I’m fond of Google’s services, finding them well realised and powerful. I’ve a few different email accounts including a gmail one but I’d rarely bothered to use it. In fact, at home, I rarely used email at all.
By contrast I use Google Reader daily. I think RSS is a great way to collect information that interests me and had used a number of desktop and web-based clients until Google Reader came along and became my favourite. The most convenient aspect of it, for me, being the J and K next/previous article navigation.
I realised that I’ve used Google Reader for a long time and never felt a deficit of functionality or performance simply because it was a web-based application. It’s focus was on handling information delivered by the internet so it was a good fit anyway.
I’d recently installed Windows 7 on my aging PC and, being a new operating system, it was more demanding than my previous one. I considered how I might lighten the load of common tasks on my PC and decided that migrating my email from desktop client to a web-based app was worth investigating.
Searching the internet showed up little information about actually migrating existing and establised email accounts and message stores to GMail. I specifically wanted:
- To transfer all my archived emails to the new client
- To retain my email identities rather than change to a new address. The client should be transparent to anyone reading my emails.
The first was relatively simple to accomplish. My emails were organised in folders. In spite of having years and years worth of emails I tended to be fairly merciless with deleting stuff and archiving only the most important of old emails.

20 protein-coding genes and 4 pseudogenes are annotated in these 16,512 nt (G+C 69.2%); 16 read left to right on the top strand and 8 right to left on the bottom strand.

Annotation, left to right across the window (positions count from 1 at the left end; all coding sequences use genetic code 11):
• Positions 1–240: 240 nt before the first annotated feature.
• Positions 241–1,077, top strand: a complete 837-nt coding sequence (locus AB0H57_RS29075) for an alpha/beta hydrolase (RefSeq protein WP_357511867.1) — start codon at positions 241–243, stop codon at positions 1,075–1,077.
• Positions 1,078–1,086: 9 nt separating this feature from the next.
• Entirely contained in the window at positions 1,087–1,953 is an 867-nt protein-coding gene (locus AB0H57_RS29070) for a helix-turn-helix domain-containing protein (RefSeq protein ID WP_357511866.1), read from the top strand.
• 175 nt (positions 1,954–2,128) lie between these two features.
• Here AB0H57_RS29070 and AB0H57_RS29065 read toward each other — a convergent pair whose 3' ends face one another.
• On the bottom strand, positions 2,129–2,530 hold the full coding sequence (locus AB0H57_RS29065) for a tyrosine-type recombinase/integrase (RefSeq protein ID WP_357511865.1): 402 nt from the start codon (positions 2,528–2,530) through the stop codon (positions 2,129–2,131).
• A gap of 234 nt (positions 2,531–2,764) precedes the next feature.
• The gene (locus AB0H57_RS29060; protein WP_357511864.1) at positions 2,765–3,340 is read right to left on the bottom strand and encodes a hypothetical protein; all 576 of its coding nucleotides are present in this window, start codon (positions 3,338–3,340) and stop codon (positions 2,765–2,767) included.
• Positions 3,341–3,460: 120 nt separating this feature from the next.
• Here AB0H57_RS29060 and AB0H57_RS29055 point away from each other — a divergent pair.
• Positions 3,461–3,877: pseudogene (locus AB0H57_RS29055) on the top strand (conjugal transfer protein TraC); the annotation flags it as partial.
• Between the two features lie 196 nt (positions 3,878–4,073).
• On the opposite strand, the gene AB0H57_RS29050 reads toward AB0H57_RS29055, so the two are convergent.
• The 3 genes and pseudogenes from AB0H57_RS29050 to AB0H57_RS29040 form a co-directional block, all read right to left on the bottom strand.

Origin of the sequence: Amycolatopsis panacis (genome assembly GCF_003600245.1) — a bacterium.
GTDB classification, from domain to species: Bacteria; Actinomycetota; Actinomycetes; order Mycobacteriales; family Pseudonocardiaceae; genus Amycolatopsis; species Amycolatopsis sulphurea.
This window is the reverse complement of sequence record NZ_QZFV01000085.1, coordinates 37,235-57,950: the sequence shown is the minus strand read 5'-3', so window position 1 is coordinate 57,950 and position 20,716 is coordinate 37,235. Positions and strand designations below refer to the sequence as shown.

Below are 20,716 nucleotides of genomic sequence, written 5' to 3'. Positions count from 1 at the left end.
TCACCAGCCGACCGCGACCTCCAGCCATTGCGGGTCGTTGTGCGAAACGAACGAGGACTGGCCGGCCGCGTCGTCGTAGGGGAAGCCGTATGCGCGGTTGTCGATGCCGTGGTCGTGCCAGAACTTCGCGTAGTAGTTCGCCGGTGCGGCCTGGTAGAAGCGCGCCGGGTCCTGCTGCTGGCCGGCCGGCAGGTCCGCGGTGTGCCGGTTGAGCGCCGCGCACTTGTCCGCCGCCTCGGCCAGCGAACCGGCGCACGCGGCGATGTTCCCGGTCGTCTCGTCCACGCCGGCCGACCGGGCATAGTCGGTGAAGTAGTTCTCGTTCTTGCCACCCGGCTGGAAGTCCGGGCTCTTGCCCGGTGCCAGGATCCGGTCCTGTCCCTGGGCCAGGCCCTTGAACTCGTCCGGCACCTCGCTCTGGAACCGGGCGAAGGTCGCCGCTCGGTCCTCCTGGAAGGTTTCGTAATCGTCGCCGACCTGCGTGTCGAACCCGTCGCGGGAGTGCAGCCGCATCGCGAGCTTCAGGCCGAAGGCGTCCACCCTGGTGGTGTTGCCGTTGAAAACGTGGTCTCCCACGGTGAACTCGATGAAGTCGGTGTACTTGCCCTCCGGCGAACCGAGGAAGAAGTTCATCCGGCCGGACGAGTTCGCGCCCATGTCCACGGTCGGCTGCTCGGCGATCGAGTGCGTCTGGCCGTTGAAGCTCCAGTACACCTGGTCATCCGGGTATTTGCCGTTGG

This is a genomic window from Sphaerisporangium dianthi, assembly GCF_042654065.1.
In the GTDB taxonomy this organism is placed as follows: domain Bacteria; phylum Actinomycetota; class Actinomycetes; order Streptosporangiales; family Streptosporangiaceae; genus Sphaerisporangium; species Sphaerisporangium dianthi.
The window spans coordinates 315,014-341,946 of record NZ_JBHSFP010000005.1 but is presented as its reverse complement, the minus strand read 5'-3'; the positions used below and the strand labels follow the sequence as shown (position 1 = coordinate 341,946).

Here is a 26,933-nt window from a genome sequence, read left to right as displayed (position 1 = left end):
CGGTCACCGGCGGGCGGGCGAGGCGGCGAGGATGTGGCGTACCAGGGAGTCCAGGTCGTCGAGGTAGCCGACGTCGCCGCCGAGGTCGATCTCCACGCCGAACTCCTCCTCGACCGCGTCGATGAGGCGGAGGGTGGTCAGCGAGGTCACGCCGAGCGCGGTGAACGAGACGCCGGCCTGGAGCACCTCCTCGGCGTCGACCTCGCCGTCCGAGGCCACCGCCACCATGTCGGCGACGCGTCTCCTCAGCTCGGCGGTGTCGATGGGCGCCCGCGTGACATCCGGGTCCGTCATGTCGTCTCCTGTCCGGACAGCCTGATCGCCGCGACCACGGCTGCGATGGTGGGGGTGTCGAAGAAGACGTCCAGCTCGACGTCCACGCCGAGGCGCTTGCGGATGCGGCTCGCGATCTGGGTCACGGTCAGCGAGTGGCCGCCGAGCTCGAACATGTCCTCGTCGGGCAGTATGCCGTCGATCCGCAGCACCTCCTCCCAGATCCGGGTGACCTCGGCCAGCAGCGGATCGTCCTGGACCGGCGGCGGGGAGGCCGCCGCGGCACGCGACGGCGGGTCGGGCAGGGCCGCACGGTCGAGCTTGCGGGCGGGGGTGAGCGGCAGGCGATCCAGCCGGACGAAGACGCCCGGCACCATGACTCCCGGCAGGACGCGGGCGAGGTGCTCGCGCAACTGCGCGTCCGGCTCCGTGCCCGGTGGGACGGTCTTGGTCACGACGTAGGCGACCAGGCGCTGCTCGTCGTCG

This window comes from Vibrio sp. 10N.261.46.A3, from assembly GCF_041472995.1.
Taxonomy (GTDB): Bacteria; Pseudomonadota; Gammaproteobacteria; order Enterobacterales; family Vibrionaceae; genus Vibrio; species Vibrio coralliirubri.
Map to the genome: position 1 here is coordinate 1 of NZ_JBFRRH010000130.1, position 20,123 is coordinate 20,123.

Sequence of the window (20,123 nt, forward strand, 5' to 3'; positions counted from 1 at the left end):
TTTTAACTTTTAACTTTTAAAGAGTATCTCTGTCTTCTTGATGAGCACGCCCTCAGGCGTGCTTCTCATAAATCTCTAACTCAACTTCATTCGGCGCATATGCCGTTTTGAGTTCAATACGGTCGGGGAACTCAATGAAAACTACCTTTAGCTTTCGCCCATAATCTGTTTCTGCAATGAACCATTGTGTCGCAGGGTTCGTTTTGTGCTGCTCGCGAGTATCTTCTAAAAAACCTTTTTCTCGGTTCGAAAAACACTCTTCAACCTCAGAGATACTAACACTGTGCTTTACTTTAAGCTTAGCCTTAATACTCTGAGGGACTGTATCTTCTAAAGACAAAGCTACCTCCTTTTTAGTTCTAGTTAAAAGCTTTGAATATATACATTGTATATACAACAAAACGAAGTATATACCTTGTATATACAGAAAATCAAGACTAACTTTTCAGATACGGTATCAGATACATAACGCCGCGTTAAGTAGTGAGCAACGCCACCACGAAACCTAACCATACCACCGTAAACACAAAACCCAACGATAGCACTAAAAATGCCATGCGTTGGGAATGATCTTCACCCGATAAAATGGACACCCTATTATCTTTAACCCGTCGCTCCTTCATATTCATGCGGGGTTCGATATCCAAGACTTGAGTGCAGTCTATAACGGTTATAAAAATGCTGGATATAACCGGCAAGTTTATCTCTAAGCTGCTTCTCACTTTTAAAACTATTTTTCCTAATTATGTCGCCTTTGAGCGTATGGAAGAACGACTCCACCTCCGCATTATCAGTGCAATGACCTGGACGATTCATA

GMail uses labels rather than folders. Superficially, users can have labels behave like folders – with a list of labels on one side of the client. They click on a label title and the view changes to show all emails with that label assigned to them. The handy thing about labels is that a single email can have multiple labels. Sometimes categorising information can be tricky. Does it belong in “Personal” or “Important”? With a folder system you tend to have to choose one or the other – or, at worst, duplicate the email and put a copy in each folder. With labels the email can be both “Personal” and “Important” and will appear in each label view and yet still only exist as a single email.
Using GMail’s IMAP support I simply connected my desktop client to my GMail account and set about recreating the folder structure in my GMail account using labels. After that, it was simply a case of dragging and dropping the contents of one folder to its corresponding label in my GMail account and the emails were moved over to GMail.
So far, so good.
The fussier part of me wanted my original email address such as email@example.com to stay as it was rather than change to firstname.lastname@example.org and have to have all my email contacts know there’d been a change in my address. After all, I wasn’t changing email accounts, I was just changing email clients.